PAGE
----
“We Nor Go Gree”: Turmoil In NFF Over Pinnick’s Endorsement Of Candidate In CAF Election
THE head of Nigerian football’s governing body is at loggerheads with his executive committee after he endorsed Madagascar’s Ahmad Ahmad to be president of the Confederation of African Football.
The Nigerian Football Federation said it had called a meeting on Tuesday to distance itself from Amaju Pinnick’s position and instead throw its weight behind the incumbent Issa Hayatou.
CAF member countries vote for the new president in Addis Ababa on March 16. Ahmad is challenging Hayatou, who has been CAF boss since 1988.
One senior Nigerian official, who asked not to be identified, said the meeting in the capital, Abuja, was likely to be stormy after Pinnick made his preference known.
“He (Pinnick) has clearly upset the Nigerian football establishment and he will be told that in no uncertain terms at this meeting,” the official added.
Nigeria’s sports minister Solomon Dalung has already said Pinnick’s position was not that of the NFF, as have senior Nigerian football officials already holding CAF portfolios.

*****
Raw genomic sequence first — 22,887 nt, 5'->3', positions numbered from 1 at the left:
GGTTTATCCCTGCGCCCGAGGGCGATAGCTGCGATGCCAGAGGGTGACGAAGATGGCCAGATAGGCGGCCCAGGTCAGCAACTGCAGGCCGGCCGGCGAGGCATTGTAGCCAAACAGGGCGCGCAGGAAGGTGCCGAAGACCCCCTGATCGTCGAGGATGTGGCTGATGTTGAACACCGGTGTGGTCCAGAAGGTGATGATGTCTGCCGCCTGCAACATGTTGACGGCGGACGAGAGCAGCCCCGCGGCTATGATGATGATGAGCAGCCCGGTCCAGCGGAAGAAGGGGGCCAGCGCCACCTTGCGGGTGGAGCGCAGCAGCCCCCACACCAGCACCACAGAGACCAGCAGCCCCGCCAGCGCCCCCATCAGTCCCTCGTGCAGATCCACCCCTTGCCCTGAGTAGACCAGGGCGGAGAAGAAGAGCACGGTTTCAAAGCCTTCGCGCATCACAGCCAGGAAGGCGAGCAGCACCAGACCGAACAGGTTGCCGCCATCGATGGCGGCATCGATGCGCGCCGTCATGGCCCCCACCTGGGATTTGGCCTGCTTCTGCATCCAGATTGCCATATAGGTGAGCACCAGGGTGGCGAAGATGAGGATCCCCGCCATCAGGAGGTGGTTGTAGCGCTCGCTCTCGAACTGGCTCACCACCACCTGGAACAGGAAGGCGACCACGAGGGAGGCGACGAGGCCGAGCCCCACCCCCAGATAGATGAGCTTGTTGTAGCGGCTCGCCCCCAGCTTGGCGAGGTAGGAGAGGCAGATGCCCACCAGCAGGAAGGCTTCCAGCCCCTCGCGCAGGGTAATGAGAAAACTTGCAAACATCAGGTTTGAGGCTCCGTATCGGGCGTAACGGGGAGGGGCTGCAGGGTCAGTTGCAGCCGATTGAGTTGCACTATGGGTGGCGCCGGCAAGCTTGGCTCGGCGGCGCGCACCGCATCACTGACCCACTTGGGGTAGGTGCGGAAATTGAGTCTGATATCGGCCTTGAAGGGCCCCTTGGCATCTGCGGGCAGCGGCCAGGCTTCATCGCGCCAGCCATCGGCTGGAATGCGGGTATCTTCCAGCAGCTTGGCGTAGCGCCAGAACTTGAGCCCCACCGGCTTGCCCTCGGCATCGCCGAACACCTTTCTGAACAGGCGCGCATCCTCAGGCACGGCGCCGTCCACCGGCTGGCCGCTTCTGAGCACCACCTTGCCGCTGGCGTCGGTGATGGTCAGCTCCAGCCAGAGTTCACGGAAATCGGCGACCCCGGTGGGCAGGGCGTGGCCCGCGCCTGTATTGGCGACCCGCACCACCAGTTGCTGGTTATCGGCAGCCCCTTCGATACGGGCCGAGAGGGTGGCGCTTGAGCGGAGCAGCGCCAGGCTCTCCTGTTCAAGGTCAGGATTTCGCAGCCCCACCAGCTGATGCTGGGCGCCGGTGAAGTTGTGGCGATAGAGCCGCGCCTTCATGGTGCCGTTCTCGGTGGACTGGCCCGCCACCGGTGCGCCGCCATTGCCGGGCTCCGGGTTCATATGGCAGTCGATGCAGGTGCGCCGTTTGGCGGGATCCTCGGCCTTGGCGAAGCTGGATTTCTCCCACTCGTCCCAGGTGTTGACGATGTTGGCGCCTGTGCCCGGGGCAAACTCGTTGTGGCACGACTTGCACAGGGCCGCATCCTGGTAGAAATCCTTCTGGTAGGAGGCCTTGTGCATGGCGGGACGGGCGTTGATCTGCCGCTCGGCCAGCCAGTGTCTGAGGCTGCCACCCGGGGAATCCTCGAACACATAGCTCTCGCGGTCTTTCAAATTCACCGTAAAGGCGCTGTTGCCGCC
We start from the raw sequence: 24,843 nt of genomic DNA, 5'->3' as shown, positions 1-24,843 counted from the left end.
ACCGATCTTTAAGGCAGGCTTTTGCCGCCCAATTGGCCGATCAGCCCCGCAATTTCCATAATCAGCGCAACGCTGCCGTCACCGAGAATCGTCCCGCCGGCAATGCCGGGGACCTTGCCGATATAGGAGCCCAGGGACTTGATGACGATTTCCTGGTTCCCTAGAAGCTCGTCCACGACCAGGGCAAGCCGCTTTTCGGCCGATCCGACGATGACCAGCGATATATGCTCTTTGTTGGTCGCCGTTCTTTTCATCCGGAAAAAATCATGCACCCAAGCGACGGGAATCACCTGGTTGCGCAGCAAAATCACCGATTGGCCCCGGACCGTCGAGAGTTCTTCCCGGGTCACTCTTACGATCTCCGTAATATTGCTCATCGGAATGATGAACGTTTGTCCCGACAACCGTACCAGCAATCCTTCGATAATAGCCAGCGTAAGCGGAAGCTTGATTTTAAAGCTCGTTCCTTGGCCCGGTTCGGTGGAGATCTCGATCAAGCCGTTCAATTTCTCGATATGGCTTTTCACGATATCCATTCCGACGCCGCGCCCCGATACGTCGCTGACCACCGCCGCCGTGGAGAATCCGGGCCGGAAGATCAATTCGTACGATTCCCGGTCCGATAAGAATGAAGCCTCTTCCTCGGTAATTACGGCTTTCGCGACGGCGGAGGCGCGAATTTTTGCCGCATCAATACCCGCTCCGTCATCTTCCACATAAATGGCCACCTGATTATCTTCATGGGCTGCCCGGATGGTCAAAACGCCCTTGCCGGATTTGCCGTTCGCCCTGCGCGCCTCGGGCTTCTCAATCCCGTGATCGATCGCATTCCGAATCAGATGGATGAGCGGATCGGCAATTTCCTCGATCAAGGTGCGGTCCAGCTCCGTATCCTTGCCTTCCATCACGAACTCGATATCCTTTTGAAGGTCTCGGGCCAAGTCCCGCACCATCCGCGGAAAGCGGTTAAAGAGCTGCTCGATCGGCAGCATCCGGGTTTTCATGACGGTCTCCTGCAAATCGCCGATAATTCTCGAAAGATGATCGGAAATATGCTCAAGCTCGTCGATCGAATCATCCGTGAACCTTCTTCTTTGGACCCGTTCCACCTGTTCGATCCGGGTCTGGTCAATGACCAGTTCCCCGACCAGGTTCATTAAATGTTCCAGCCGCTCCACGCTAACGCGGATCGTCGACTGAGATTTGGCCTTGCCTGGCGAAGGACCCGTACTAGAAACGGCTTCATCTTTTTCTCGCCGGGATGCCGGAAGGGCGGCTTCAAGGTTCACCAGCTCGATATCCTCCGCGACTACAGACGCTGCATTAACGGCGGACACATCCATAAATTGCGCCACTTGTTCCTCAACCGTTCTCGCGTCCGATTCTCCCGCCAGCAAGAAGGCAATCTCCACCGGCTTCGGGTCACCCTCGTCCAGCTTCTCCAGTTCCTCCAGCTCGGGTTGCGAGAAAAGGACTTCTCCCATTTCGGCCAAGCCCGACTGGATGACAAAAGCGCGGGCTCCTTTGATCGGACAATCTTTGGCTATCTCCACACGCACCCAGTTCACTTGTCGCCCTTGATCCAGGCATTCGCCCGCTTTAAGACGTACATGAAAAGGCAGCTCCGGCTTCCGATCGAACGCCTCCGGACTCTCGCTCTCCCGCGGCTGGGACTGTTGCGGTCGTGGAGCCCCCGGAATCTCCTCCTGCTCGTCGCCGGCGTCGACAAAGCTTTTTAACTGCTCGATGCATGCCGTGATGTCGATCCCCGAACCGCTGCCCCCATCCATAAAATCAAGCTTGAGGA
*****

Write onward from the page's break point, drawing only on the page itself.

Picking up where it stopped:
Amos Adamu, Dominic Oneya, Sani Lulu and Aminu Maigari — who have all been NFF president — at the weekend gave their backing to Hayatou in a public statement.
Pinnick as an individual could support anyone he wanted, they said, but added there was “no evidence where Mr Pinnick was mandated to commit this country to supporting Mr Ahmad”.
“No Nigerian member of CAF has been consulted nor informed out of courtesy about the ambitions of the NFF President,” they added.
“We do not remember Mr Ahmad visiting Nigeria to solicit or canvass for votes nor do we have any record of Mr Ahmad’s pedigree in the running of football in Africa that would have led Mr Pinnick to dangerously throw all of Nigeria’s eggs in his basket.
“We stand dangerously threatened.”
The Nigerian CAF officials instead said there was every reason to continue to support Hayatou, calling him “a pillar of support” and a “true friend of Nigerian football”.
CREDIT: Agency report